Marsha Blackburn Roasted After Saying State Wants 'Wall on Southern Border'

Marsha Blackburn Souther Border Wall Twitter Reactions
Senator Marsha Blackburn, a Tennessee Republican, was mocked on Twitter after saying that "Tennesseans want a wall on our southern border" on Monday. Blackburn is pictured during a news conference in Washington, D.C., on April 7, 2022. Drew Angerer/Getty

Republican Senator Marsha Blackburn of Tennessee was ripped on social media after suggesting that people from her state were demanding a wall on their southern border.

Blackburn tweeted "Tennesseans want a wall on our southern border" on Monday afternoon, prompting quick responses from many who pointed out that Tennessee is bordered to the south by fellow U.S. states Mississippi, Alabama and Georgia. Blackburn may have intended to refer to former President Donald Trump's now-canceled U.S.-Mexico border wall, a project of which she has previously spoken in favor.

However, as Tennessee is more than 1,000 miles away from the Mexican border and the wording of Blackburn's tweet left open the possibility that she was referencing a new proposal for a domestic wall between states, many of those responding to the tweet used geography as a basis to mock the senator.

"YOUR southern border is with Mississippi, Alabama, and Georgia, MORON," commentator Keith Olbermann tweeted.

"Marsha, Mississippi, Alabama and Georgia are on Tennessee's southern border," user @elsa6bean tweeted. "A wall might cause some problems. Maybe you need to look at a map from time to time."

"I agree," tweeted chef Hugh Acheson. "Georgia needs to be protected from Chattanooga."

"I'm from Alabama and I too have wanted a wall built between me and that state," tweeted Collier Fernekes, a research analyst for the Bipartisan Policy Center.

"Do you know where the southern border is, Marsha?" asked @JDCocchiarella.

"But then people from Alabama won't be able to come in," said writer Molly Jong-Fast in a reply to Blackburn's tweet.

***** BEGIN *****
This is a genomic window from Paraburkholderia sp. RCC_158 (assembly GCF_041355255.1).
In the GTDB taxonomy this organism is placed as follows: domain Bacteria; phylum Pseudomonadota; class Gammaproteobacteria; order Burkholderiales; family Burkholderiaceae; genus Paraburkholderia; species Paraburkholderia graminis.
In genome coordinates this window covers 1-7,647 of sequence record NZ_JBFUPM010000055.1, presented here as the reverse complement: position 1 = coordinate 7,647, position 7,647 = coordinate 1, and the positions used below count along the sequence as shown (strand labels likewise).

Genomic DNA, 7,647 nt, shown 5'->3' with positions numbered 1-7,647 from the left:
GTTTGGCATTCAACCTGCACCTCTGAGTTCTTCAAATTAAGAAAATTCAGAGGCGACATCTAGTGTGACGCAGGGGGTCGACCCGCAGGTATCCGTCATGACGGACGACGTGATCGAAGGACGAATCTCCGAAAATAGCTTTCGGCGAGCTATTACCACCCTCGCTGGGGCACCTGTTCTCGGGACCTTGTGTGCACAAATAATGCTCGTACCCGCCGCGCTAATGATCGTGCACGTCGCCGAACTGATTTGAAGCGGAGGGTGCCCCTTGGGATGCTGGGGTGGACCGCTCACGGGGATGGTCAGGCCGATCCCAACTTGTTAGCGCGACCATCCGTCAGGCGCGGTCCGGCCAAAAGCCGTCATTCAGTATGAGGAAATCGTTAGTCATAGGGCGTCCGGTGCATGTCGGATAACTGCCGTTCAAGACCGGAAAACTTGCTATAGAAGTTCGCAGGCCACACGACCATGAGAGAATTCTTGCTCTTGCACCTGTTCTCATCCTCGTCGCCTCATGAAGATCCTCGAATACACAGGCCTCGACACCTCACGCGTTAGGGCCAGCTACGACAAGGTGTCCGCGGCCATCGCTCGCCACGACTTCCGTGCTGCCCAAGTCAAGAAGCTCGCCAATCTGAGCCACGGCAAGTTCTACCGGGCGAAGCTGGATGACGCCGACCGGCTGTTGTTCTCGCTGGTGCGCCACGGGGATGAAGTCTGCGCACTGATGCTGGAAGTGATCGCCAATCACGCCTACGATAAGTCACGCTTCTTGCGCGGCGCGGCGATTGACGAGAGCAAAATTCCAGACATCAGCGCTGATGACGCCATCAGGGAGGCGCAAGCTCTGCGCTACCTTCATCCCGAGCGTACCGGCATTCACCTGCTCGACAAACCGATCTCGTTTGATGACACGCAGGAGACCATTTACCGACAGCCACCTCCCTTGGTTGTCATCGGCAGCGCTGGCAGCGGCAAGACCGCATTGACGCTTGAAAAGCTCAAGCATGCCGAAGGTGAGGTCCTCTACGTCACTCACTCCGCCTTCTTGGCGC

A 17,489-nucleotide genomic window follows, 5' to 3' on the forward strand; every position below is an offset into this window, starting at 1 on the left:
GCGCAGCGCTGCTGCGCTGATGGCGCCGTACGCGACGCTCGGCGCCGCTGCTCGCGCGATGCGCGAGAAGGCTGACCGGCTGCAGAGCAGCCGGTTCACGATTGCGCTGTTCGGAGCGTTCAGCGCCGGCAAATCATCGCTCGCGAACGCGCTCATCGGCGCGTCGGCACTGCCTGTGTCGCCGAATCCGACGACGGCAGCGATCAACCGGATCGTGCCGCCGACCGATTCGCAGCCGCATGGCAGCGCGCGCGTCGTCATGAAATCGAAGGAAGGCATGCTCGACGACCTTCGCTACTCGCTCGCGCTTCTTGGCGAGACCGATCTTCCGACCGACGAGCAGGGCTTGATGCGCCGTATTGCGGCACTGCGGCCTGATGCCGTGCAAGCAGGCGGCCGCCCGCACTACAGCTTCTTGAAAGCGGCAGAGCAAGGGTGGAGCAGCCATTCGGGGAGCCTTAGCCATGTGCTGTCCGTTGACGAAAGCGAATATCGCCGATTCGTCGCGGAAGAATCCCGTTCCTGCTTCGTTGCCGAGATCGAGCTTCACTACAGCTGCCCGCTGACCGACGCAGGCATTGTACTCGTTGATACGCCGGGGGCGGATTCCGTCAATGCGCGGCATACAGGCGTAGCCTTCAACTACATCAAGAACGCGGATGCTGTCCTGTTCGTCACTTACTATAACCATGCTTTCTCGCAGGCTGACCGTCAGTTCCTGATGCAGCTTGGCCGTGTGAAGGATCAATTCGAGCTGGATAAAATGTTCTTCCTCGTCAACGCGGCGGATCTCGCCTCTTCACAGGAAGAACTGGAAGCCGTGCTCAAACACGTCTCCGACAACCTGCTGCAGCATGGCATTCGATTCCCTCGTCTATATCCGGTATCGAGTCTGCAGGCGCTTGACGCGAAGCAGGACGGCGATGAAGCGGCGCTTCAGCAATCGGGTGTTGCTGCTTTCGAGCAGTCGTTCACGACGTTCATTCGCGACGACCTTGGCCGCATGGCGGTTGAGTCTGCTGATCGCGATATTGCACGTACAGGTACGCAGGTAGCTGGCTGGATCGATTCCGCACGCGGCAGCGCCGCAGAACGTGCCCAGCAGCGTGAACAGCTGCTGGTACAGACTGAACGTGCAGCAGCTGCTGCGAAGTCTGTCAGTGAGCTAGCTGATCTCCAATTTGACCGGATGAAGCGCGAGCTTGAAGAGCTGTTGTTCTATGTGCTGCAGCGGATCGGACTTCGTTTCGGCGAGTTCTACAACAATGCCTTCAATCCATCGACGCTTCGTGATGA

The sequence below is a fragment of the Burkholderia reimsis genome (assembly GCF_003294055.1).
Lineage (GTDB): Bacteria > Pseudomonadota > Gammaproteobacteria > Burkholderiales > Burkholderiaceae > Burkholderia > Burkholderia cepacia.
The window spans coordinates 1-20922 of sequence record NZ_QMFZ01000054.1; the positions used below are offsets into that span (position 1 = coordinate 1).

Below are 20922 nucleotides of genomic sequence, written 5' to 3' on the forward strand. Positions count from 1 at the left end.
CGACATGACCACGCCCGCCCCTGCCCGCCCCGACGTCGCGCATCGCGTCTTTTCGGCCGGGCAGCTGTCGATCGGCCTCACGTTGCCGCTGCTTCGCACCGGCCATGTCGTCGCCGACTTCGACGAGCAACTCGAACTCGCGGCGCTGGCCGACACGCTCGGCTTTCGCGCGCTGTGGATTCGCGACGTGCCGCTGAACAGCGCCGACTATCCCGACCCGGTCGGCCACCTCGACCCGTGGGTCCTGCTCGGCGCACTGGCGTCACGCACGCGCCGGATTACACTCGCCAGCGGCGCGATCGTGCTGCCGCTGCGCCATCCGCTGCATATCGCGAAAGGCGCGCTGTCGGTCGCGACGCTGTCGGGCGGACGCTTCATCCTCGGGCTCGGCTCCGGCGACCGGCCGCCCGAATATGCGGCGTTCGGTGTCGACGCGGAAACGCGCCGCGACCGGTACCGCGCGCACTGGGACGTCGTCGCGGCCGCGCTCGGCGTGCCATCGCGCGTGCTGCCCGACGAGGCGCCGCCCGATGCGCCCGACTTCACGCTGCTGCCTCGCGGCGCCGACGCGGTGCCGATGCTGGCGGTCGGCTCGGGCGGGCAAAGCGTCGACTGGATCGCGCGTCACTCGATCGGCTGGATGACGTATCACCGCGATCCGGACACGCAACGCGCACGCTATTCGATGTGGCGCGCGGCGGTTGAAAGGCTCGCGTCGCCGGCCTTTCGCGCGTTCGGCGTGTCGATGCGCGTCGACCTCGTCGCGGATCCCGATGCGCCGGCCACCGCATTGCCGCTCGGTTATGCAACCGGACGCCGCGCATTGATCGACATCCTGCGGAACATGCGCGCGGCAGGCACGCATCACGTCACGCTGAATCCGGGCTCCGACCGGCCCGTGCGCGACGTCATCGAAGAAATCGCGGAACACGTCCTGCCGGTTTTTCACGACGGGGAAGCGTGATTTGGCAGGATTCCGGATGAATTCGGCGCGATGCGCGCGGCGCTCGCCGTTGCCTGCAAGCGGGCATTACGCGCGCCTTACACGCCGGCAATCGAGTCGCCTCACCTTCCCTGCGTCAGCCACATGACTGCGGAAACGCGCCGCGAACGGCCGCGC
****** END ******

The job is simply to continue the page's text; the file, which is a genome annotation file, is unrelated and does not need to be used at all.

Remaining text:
"Why do you think we want it?" writer Skylar Baker-Jordan responded to Jong-Fast's tweet. "Marsha's from Mississippi so it'd keep the likes of her out too."

"I want a wall around New York so you can't come and see dear Evan Hansen on Broadway," writer John Biggs tweeted. "But neither of us are going to get what we want."

"When I was a TN resident years ago, I'd have joked this would protect TN from MS, AL and GA," tweeted blogger Shauna Wright. "But now that human dust bunnies like you are in office, pretty sure it's the other way around."

"Given the sheer amount of stupidity Republicans are pushing on the state, I'm surprised Mississippi, Alabama and Georgia haven't already built one there themselves," historian Kevin M. Kruse tweeted.

"Tennesseeans finally telling mississippi, alabama and georgia what's what," tweeted political scientist Ian Bremmer.

Blackburn recently faced backlash for the questions she chose to direct toward future Supreme Court Justice Ketanji Brown Jackson during her recent Senate confirmation hearings.

The Tennessee Republican demanded that Jackson define the word "woman" and accused the judge of supposedly advocating for the "progressive indoctrination of our children" and attacks on "pro-life women," among other charges.

Blackburn later dismissed the criticism as "pathetic," complaining in a tweet that the "left is doing everything in their power to shut down the tough questions that don't fit their narrative."

When contacted for comment on Monday's Twitter backlash, Blackburn's Communications Director Spencer Hurwitz sent Newsweek a link to a Cornell Law School definition of "southern border," which defines the term as referring to "the international border between the United States and Mexico."

Update 4/12, 9:43 p.m. EST: This article has been updated to reflect that Hurwitz sent Newsweek a link to a legal definition of "southern border" when reached for comment.